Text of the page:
A California congressman said yesterday that the Carter administration next month will announce abandonment of its plan to build stretches of security fencing along the U.S.-Mexico border.
High officials of the Justice Department and the Immigration and Naturalization Service (INS) insisted that the prediction by Rep. Lionel Van Deerlin, a San Diego Democrat, was wrong.
Van Deerlin, however, stuck to his story, saying that the United States and Mexico will jointly announce, about April 15, that the controversial "Tortilla Curtain," as the barrier is called, will not be built.
INS' plans to reinforce existing fences and add some high-security spans -- a total of about 27 miles on the 1,950-mile common border -- have been held up since last fall, when the project became controversial and angered the Mexican government.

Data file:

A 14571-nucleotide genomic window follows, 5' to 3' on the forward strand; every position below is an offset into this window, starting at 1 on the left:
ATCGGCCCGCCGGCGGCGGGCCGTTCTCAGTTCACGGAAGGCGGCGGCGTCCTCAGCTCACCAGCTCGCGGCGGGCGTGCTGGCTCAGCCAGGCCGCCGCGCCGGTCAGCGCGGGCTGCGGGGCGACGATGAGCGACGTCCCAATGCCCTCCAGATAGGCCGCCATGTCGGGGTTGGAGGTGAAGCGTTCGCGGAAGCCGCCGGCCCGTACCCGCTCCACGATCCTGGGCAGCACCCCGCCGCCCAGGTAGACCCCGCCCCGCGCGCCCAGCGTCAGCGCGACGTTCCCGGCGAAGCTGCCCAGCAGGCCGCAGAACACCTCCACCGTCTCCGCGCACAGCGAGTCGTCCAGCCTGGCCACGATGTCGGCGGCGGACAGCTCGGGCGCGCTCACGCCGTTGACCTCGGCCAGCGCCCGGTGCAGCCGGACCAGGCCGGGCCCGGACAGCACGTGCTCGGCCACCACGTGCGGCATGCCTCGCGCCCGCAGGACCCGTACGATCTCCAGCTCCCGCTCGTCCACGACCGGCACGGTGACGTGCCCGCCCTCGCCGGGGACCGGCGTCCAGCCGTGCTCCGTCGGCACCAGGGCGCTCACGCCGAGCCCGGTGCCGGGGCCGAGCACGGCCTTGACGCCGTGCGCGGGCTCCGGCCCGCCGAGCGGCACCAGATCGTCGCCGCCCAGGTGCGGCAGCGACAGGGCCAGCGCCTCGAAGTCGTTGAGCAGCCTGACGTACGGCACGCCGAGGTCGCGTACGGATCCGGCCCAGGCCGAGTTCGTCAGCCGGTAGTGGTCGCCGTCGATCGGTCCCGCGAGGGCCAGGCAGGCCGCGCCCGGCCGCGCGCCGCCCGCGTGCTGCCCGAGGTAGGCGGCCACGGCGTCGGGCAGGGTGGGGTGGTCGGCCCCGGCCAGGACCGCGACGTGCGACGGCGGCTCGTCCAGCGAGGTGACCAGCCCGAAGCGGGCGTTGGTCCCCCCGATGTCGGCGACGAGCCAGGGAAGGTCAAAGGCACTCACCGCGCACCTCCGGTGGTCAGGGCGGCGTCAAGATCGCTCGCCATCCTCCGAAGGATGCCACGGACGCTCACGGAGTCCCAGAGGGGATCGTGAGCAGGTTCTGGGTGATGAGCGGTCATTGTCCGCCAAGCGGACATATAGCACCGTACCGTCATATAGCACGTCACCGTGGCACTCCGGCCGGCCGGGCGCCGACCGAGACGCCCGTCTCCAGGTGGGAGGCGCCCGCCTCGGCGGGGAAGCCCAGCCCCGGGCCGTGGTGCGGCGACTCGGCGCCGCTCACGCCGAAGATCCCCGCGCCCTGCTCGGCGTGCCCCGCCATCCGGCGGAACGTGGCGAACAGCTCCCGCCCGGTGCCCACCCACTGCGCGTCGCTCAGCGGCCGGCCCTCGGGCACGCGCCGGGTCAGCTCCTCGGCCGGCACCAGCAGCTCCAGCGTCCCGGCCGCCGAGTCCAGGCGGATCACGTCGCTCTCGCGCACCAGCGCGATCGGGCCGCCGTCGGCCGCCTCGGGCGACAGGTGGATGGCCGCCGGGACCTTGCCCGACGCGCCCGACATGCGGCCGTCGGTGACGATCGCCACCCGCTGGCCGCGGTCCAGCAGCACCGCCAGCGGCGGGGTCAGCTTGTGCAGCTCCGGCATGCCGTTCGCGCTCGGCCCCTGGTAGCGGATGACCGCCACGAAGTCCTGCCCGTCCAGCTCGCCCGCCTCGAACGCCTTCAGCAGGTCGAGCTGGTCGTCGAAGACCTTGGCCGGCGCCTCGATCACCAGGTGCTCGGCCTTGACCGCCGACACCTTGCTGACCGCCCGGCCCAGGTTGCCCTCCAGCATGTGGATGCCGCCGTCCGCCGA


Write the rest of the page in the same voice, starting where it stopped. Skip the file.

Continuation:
INS held up those plans after a fencing material contractor said the new barrier would feature edges sharp enough to amputate toes and fingers of Mexicans attempting to enter the United States illegally.
U.S. officials denied that the fence would harm climbers, but INS Commissioner Leonel Castillo directed redesign of the wire mesh.
Van Deerlin made his announcement yesterday after John McClaren, a staff assistant, talked with a number of Carter administration officials.
McClaren said he and the congressmen were convinced that the United States would shelve the plan because of the controversy it has stirred and because of its adverse impact on U.S. relations with Mexico.